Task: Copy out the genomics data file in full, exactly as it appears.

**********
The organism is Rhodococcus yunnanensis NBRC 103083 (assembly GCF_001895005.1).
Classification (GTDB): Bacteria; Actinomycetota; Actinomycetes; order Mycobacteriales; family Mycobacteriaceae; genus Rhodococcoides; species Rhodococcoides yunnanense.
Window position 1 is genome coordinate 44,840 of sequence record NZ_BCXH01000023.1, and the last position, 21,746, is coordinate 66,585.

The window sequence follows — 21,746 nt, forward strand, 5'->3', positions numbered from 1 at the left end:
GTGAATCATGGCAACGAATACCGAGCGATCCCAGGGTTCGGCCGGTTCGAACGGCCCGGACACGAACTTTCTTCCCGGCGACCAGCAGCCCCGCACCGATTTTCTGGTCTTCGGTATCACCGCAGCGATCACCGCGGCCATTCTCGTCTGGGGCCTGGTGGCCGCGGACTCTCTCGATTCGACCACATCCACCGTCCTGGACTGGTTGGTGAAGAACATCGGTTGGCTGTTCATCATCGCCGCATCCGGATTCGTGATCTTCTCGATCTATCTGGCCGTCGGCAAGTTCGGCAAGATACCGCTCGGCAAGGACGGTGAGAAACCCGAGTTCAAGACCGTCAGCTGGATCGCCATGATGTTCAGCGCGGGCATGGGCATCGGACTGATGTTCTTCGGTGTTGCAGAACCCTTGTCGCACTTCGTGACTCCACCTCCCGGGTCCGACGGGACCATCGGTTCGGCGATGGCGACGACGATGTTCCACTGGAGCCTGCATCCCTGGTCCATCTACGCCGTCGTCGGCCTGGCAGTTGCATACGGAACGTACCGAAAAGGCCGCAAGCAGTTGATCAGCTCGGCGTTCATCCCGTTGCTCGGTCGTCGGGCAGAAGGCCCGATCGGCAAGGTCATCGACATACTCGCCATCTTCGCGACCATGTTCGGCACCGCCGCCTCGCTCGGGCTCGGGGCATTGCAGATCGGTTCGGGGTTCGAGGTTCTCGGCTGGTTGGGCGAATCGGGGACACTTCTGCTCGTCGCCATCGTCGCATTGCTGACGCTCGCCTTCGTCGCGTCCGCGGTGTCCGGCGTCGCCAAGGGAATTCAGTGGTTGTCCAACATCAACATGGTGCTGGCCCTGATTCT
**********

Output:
The organism is Rhodococcus yunnanensis NBRC 103083 (assembly GCF_001895005.1).
Classification (GTDB): Bacteria; Actinomycetota; Actinomycetes; order Mycobacteriales; family Mycobacteriaceae; genus Rhodococcoides; species Rhodococcoides yunnanense.
Window position 1 is genome coordinate 44,840 of sequence record NZ_BCXH01000023.1, and the last position, 21,746, is coordinate 66,585.

The window sequence follows — 21,746 nt, forward strand, 5'->3', positions numbered from 1 at the left end:
GTGAATCATGGCAACGAATACCGAGCGATCCCAGGGTTCGGCCGGTTCGAACGGCCCGGACACGAACTTTCTTCCCGGCGACCAGCAGCCCCGCACCGATTTTCTGGTCTTCGGTATCACCGCAGCGATCACCGCGGCCATTCTCGTCTGGGGCCTGGTGGCCGCGGACTCTCTCGATTCGACCACATCCACCGTCCTGGACTGGTTGGTGAAGAACATCGGTTGGCTGTTCATCATCGCCGCATCCGGATTCGTGATCTTCTCGATCTATCTGGCCGTCGGCAAGTTCGGCAAGATACCGCTCGGCAAGGACGGTGAGAAACCCGAGTTCAAGACCGTCAGCTGGATCGCCATGATGTTCAGCGCGGGCATGGGCATCGGACTGATGTTCTTCGGTGTTGCAGAACCCTTGTCGCACTTCGTGACTCCACCTCCCGGGTCCGACGGGACCATCGGTTCGGCGATGGCGACGACGATGTTCCACTGGAGCCTGCATCCCTGGTCCATCTACGCCGTCGTCGGCCTGGCAGTTGCATACGGAACGTACCGAAAAGGCCGCAAGCAGTTGATCAGCTCGGCGTTCATCCCGTTGCTCGGTCGTCGGGCAGAAGGCCCGATCGGCAAGGTCATCGACATACTCGCCATCTTCGCGACCATGTTCGGCACCGCCGCCTCGCTCGGGCTCGGGGCATTGCAGATCGGTTCGGGGTTCGAGGTTCTCGGCTGGTTGGGCGAATCGGGGACACTTCTGCTCGTCGCCATCGTCGCATTGCTGACGCTCGCCTTCGTCGCGTCCGCGGTGTCCGGCGTCGCCAAGGGAATTCAGTGGTTGTCCAACATCAACATGGTGCTGGCCCTGATTCT